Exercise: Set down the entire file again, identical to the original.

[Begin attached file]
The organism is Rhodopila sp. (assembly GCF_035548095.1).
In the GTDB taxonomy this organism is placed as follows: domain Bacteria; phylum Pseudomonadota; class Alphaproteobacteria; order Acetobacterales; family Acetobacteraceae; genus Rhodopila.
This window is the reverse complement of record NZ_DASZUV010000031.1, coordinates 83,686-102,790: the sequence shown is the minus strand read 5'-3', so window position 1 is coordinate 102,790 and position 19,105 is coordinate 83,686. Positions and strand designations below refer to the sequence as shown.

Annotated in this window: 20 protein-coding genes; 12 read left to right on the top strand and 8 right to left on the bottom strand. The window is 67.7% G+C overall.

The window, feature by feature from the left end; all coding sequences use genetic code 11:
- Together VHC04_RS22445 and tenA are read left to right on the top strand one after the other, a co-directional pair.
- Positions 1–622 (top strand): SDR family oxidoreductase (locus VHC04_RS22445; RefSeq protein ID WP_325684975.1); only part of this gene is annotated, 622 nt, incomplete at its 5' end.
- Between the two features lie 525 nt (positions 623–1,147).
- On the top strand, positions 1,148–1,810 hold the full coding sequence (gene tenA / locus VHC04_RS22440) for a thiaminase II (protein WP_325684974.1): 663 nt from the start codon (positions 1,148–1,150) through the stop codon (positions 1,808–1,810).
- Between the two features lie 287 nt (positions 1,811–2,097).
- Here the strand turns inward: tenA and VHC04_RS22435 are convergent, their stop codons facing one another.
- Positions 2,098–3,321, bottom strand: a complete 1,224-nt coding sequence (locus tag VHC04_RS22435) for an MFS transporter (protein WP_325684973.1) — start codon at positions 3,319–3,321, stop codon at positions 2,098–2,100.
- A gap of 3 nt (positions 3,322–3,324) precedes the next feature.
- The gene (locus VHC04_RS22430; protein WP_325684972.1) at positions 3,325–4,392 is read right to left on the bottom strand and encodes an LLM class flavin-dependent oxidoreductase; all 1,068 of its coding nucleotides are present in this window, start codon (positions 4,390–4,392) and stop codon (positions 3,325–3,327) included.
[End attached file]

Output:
The organism is Rhodopila sp. (assembly GCF_035548095.1).
In the GTDB taxonomy this organism is placed as follows: domain Bacteria; phylum Pseudomonadota; class Alphaproteobacteria; order Acetobacterales; family Acetobacteraceae; genus Rhodopila.
This window is the reverse complement of record NZ_DASZUV010000031.1, coordinates 83,686-102,790: the sequence shown is the minus strand read 5'-3', so window position 1 is coordinate 102,790 and position 19,105 is coordinate 83,686. Positions and strand designations below refer to the sequence as shown.

Annotated in this window: 20 protein-coding genes; 12 read left to right on the top strand and 8 right to left on the bottom strand. The window is 67.7% G+C overall.

The window, feature by feature from the left end; all coding sequences use genetic code 11:
- Together VHC04_RS22445 and tenA are read left to right on the top strand one after the other, a co-directional pair.
- Positions 1–622 (top strand): SDR family oxidoreductase (locus VHC04_RS22445; RefSeq protein ID WP_325684975.1); only part of this gene is annotated, 622 nt, incomplete at its 5' end.
- Between the two features lie 525 nt (positions 623–1,147).
- On the top strand, positions 1,148–1,810 hold the full coding sequence (gene tenA / locus VHC04_RS22440) for a thiaminase II (protein WP_325684974.1): 663 nt from the start codon (positions 1,148–1,150) through the stop codon (positions 1,808–1,810).
- Between the two features lie 287 nt (positions 1,811–2,097).
- Here the strand turns inward: tenA and VHC04_RS22435 are convergent, their stop codons facing one another.
- Positions 2,098–3,321, bottom strand: a complete 1,224-nt coding sequence (locus tag VHC04_RS22435) for an MFS transporter (protein WP_325684973.1) — start codon at positions 3,319–3,321, stop codon at positions 2,098–2,100.
- A gap of 3 nt (positions 3,322–3,324) precedes the next feature.
- The gene (locus VHC04_RS22430; protein WP_325684972.1) at positions 3,325–4,392 is read right to left on the bottom strand and encodes an LLM class flavin-dependent oxidoreductase; all 1,068 of its coding nucleotides are present in this window, start codon (positions 4,390–4,392) and stop codon (positions 3,325–3,327) included.